Economists respond to incentives
Here’s my short take, following on Barbara’s post Wednesday, on economists:
1. The single most valuable and durable lesson of economics is that incentives matter. Monetary incentives don’t always matter more than other motivations, and sometimes people’s behavior regarding money is a little nutty. But as an organizing principle for a social science, incentives matter is pretty good.
2. Economists respond to incentives, too. Real and potential financial awards affect what they choose to study, how they go about it, and what conclusions they draw. This doesn’t mean all economists are evil sellouts. It means they’re human beings.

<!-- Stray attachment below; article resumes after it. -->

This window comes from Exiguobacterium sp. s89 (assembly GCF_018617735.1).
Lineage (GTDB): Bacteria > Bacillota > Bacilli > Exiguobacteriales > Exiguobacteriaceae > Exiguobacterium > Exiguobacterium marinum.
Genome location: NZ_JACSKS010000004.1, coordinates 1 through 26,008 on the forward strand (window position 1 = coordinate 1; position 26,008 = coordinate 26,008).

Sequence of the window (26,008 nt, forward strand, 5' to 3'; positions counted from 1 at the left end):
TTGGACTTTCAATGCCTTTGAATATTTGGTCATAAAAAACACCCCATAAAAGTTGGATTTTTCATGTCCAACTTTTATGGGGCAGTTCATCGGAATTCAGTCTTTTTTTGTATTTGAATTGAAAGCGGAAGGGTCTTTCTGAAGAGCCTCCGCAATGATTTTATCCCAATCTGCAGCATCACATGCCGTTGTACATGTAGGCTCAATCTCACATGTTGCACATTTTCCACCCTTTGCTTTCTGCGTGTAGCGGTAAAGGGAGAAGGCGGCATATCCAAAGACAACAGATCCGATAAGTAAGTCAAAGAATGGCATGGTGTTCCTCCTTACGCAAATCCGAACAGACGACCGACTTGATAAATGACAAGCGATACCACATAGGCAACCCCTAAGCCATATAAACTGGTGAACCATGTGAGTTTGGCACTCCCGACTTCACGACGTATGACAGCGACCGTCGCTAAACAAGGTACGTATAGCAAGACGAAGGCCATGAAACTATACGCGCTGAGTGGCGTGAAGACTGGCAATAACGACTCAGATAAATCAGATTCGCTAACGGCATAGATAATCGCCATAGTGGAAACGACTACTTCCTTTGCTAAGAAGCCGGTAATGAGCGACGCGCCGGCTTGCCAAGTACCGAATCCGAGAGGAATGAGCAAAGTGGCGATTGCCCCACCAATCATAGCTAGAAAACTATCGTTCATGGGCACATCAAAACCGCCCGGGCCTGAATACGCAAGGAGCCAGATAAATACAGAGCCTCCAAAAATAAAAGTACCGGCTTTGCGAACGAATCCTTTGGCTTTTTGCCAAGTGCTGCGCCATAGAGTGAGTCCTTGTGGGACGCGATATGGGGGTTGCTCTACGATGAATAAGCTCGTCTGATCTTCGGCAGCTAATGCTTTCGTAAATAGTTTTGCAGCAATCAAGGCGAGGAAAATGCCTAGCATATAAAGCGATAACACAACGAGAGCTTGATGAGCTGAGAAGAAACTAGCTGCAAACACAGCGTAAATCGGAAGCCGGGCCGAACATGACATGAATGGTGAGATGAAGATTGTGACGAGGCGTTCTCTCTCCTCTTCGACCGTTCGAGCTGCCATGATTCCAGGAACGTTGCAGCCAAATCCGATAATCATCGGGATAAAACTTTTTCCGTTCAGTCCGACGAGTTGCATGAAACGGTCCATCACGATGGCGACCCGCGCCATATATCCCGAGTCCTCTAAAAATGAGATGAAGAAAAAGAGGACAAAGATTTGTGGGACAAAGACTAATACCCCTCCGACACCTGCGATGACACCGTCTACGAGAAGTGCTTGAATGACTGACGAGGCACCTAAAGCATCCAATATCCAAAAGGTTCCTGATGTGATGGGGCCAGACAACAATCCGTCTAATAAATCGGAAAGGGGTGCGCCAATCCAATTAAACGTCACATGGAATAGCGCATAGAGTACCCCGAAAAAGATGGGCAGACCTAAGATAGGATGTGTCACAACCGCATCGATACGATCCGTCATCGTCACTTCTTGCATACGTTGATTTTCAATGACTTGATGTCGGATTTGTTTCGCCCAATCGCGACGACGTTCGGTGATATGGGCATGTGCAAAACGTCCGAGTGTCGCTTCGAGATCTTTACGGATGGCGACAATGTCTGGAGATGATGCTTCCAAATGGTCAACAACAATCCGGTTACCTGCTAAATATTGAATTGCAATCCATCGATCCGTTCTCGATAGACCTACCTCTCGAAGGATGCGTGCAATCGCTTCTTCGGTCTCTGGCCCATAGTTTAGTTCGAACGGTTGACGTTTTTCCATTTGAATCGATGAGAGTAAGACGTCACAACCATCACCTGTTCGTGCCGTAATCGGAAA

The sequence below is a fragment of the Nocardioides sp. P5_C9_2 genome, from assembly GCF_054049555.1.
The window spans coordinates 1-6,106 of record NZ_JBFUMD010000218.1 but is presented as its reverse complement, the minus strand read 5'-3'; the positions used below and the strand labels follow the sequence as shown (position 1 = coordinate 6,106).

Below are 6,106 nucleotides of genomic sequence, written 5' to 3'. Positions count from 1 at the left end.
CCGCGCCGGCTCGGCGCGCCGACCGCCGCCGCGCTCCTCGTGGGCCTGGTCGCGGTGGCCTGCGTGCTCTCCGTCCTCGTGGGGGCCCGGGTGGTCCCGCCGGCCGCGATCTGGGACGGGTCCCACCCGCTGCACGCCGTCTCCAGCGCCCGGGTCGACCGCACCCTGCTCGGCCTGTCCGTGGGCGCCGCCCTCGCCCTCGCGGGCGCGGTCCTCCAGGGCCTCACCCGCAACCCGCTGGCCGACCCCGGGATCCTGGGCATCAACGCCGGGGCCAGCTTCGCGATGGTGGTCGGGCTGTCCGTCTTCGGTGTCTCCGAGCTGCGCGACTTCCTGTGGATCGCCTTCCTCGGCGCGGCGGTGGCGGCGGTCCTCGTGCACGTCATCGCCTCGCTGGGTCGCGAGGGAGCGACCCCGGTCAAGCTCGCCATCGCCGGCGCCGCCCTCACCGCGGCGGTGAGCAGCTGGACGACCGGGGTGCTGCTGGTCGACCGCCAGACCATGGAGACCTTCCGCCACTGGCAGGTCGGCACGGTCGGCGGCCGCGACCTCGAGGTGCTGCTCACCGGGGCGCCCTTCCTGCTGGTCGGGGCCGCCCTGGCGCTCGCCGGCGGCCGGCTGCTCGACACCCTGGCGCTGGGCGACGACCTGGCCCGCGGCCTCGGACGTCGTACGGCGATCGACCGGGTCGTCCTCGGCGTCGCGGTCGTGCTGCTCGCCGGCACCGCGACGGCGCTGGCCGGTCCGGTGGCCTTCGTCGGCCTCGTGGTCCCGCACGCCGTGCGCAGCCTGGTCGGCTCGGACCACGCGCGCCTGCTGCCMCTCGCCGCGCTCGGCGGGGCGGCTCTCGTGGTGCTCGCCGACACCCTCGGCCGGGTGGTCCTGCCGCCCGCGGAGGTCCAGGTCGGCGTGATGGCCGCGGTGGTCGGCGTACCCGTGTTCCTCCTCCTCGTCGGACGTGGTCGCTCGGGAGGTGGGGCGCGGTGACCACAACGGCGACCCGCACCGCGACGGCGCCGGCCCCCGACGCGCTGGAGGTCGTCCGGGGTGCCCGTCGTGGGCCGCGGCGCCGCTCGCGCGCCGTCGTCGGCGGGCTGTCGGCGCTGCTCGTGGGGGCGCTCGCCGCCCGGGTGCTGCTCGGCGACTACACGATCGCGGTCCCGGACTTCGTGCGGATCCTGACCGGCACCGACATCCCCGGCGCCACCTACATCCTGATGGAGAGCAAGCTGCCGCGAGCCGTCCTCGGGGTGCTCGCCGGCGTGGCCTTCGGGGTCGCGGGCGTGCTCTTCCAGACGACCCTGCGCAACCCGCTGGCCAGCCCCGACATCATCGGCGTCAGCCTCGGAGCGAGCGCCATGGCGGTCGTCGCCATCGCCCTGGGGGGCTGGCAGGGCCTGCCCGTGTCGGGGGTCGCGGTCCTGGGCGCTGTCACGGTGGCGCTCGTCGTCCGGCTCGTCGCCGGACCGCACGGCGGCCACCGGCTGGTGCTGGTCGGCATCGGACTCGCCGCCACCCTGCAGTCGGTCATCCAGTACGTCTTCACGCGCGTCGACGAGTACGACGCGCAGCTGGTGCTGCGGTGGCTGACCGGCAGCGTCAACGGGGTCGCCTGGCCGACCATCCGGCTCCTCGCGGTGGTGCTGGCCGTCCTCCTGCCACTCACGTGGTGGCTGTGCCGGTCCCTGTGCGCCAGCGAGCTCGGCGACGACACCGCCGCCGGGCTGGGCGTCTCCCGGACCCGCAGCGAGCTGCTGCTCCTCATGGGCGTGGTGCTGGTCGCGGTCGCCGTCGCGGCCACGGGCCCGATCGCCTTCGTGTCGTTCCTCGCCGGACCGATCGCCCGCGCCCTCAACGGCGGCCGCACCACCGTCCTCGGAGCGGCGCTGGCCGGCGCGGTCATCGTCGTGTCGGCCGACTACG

3. For people who purport to believe that incentives matter, economists can be strangely touchy when anyone brings up point No. 2.